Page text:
Health technology assessment (HTA) is the systematic evaluation of properties, effects, and/or impacts of health technologies. HTA aims to respond to decisionmakers’ information needs regarding the introduction, coverage, use or disinvestment of health technologies. Information needs of decision makers often arise at similar times across Member States (MS) or in close succession leading to duplication of efforts within HTA agencies. While there are differences in information needs across MS because of differences in decision making structures, timing, information requirements and level of HTA implementation, there are also similarities that should be capitalised on so as to make best use of resources.
HTA cooperation and use of joint work is likely to be most successful if it fits as far as possible within MS procedural requirements and reflects HTA products that meet decision-makers’ information needs. From an understanding of existing working practices, mechanisms of engagement that complement working practices can be identified and products that MS value and are able to use, created. Identifying flexibilities and restrictions in procedures supports EUnetHTA to have an understanding of the changes required in specific MS. An understanding of existing procedures can also identify areas where MS need support so that implementation challenges can be resolved and are not barriers to HTA cooperation.
This study analyses existing HTA and reimbursement procedures within EUnetHTA partner countries. It identifies how within their existing procedures agencies in these countries can:
1. engage in HTA cooperation, 2. use jointly produced HTA information, and 3. re-use national, regional and local HTA information from other jurisdictions.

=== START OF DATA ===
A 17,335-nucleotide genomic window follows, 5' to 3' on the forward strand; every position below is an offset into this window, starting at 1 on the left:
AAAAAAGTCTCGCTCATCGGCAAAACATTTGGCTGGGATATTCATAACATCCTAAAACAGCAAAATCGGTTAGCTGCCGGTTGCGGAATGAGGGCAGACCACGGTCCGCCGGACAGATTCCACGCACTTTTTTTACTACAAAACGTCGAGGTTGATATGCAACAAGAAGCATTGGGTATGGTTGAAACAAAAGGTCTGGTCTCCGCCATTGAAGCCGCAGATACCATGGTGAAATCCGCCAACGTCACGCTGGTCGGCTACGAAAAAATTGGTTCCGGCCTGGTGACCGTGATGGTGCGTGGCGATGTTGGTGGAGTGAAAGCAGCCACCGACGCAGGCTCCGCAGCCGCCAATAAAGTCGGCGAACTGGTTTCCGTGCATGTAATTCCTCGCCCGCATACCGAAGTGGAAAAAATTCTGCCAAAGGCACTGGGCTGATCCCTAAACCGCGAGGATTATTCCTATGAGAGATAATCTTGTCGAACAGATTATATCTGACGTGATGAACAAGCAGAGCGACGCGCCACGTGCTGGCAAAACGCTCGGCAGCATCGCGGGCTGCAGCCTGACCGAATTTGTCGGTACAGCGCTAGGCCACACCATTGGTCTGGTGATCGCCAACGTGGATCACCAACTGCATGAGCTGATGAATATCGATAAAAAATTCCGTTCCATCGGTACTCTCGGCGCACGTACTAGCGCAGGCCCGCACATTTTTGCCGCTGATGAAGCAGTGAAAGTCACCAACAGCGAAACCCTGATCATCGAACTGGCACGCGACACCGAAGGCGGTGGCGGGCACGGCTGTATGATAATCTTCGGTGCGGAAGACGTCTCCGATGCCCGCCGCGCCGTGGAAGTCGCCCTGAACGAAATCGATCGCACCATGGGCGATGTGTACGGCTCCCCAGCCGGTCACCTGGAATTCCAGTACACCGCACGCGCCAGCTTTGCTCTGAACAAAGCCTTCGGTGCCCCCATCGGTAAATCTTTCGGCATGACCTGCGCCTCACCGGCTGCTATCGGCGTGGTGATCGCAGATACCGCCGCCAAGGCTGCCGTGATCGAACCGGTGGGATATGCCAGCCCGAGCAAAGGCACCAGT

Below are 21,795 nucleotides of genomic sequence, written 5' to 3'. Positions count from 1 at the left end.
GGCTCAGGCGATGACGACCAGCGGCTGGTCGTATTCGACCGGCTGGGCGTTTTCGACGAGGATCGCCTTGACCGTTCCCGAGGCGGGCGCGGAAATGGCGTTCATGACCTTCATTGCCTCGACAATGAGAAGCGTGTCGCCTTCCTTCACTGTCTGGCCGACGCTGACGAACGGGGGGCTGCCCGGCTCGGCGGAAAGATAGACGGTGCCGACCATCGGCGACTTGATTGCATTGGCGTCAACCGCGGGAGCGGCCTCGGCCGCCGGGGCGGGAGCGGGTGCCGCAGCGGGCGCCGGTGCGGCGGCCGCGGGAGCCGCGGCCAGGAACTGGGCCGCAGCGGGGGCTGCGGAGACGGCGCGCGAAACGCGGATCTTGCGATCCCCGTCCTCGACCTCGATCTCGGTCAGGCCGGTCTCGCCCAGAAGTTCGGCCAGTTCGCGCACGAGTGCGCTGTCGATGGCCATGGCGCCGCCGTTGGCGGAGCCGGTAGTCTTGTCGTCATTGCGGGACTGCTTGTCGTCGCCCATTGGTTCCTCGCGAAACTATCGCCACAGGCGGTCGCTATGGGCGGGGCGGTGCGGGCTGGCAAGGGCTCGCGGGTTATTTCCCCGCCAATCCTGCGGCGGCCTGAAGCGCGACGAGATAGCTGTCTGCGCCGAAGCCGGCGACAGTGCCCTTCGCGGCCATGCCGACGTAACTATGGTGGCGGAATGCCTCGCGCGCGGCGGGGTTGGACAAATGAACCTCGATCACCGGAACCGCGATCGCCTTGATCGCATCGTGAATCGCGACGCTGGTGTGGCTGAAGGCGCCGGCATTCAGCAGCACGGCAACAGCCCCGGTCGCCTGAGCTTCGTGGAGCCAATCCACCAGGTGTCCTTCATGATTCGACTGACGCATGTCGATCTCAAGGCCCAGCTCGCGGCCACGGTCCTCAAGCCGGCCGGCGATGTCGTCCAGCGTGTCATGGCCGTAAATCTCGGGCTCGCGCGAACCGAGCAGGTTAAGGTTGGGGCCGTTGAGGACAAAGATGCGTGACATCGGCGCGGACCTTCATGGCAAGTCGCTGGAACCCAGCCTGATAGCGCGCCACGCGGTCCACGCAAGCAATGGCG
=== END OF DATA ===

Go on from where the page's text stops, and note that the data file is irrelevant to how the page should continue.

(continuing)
The study includes procedures for assessing pharmaceuticals and nonpharmaceutical health technologies in inpatient and outpatient settings. It includes agencies that produce HTAs and also agencies using HTA type information provided by other parties to support decision-making.
Agencies were asked to provide documents that described their HTA and reimbursement procedures. Information from these documents was then abstracted into a standardised template. Where information was missing or was not available agencies were asked to complete the template directly. The similarities and differences in the procedures were then analysed. Separately, WP7 asked agencies to take part in case studies to discuss their working practices and use of EUnetHTA assessments to illustrate the report and help develop recommendations. EUnetHTA WP7 research and analysis activity 1: Final report 12 of 152
Data were received from 59 agencies in 31 EUnetHTA partner countries. Data included national procedures as well as regional procedures in Spain and Italy. Twenty-one agencies in 9 countries took part in case studies. 29 out of 31 of countries (94%) reported having procedures for the assessment of pharmaceuticals and 22 out of 31 countries (71%) reported having procedures for the assessment of non-pharmaceutical health technologies. A smaller number of assessments are carried out of non-pharmaceutical health technologies than of pharmaceuticals, 10 countries (45%) complete less than 30 assessments per year for non-pharmaceutical health technologies compared to 4 countries (14%) for pharmaceuticals. For pharmaceuticals, a smaller number of countries assess inpatient than outpatient technologies (22 (76%) and 29 (100%) countries, respectively). However, for non-pharmaceutical health technology assessment most countries (20 out of 22 (91%)) do not differentiate between settings.